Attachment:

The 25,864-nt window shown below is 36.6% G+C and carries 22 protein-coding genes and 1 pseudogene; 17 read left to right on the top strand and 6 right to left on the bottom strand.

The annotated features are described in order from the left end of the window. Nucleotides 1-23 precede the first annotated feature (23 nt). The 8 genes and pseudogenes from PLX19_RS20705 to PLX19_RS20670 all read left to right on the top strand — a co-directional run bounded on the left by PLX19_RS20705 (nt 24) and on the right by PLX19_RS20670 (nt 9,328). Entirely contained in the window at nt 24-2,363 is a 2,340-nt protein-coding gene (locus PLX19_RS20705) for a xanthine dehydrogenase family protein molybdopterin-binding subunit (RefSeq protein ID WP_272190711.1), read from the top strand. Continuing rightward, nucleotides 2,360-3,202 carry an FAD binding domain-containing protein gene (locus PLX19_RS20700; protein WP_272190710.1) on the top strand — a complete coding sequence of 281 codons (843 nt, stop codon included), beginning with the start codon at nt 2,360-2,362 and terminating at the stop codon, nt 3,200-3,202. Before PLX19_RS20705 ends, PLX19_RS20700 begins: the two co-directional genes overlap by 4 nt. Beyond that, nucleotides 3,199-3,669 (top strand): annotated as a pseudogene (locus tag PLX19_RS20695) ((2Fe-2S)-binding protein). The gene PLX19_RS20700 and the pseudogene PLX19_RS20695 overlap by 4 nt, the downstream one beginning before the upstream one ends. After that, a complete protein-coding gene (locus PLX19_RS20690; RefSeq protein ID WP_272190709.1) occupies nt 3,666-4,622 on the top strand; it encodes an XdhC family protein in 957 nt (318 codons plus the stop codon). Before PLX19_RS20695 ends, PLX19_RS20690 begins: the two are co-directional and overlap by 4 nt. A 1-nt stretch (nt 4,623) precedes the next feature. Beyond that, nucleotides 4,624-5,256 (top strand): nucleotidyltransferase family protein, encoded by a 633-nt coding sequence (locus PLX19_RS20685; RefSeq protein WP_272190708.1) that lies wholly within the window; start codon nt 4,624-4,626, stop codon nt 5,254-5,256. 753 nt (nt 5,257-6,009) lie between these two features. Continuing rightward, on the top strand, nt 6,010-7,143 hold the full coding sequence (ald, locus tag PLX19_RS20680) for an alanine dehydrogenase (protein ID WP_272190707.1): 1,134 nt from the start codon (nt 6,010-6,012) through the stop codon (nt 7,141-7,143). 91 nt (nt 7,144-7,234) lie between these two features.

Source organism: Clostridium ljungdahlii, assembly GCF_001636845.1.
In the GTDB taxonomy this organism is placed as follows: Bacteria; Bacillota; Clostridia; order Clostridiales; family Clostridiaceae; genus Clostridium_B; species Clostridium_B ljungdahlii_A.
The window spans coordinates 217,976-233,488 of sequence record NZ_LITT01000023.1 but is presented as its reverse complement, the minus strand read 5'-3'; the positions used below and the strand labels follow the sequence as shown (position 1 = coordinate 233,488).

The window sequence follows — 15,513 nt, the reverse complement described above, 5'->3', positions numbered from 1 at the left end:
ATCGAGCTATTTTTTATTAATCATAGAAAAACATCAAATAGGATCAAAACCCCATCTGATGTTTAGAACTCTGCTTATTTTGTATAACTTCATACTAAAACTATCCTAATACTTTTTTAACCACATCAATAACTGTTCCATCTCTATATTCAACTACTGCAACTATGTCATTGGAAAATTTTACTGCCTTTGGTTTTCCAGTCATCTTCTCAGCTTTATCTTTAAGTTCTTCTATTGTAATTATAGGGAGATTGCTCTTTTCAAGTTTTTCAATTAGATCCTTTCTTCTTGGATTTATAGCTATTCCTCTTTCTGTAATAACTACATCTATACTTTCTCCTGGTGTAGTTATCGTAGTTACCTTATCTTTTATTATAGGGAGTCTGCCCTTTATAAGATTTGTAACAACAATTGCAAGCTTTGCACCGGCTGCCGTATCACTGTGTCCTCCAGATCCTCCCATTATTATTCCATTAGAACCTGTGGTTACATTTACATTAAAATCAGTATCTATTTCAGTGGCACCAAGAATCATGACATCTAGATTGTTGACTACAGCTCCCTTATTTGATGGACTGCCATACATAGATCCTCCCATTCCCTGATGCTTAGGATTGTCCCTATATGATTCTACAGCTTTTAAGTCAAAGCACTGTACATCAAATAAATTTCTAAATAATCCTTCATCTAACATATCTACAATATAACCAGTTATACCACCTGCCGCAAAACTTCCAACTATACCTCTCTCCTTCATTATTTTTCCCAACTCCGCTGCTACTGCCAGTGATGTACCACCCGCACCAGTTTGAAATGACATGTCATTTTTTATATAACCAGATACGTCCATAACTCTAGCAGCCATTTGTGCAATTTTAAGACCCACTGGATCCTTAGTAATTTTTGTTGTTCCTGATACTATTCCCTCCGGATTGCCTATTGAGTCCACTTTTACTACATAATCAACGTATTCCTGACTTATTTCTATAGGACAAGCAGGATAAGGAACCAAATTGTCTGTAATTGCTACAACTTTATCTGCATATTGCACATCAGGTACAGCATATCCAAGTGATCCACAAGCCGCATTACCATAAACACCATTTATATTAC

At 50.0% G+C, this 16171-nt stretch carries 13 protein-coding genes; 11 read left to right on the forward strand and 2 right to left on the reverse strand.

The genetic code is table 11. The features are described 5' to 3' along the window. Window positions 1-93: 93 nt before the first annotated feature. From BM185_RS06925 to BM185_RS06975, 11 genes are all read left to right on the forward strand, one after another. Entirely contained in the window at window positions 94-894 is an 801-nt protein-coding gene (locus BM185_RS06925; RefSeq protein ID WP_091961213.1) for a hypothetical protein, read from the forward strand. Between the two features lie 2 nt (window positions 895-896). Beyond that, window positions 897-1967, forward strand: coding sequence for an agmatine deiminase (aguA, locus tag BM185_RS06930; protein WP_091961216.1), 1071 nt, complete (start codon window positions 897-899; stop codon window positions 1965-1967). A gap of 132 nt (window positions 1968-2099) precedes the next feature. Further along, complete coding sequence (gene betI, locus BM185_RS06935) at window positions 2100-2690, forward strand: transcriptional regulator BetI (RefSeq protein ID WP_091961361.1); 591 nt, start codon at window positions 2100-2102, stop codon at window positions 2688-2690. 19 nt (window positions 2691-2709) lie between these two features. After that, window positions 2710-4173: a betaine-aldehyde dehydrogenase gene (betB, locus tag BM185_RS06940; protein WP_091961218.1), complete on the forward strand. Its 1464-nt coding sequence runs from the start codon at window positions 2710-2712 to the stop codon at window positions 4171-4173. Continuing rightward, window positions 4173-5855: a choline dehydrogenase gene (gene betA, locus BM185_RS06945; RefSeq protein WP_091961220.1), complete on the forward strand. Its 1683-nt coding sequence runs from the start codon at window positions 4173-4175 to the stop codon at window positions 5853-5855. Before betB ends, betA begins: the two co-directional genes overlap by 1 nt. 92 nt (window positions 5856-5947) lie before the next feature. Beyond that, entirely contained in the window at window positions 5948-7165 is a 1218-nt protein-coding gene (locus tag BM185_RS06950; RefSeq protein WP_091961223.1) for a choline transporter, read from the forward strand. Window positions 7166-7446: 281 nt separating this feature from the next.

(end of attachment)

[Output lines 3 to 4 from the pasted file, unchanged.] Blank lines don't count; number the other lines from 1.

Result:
Source organism: Clostridium ljungdahlii, assembly GCF_001636845.1.
In the GTDB taxonomy this organism is placed as follows: Bacteria; Bacillota; Clostridia; order Clostridiales; family Clostridiaceae; genus Clostridium_B; species Clostridium_B ljungdahlii_A.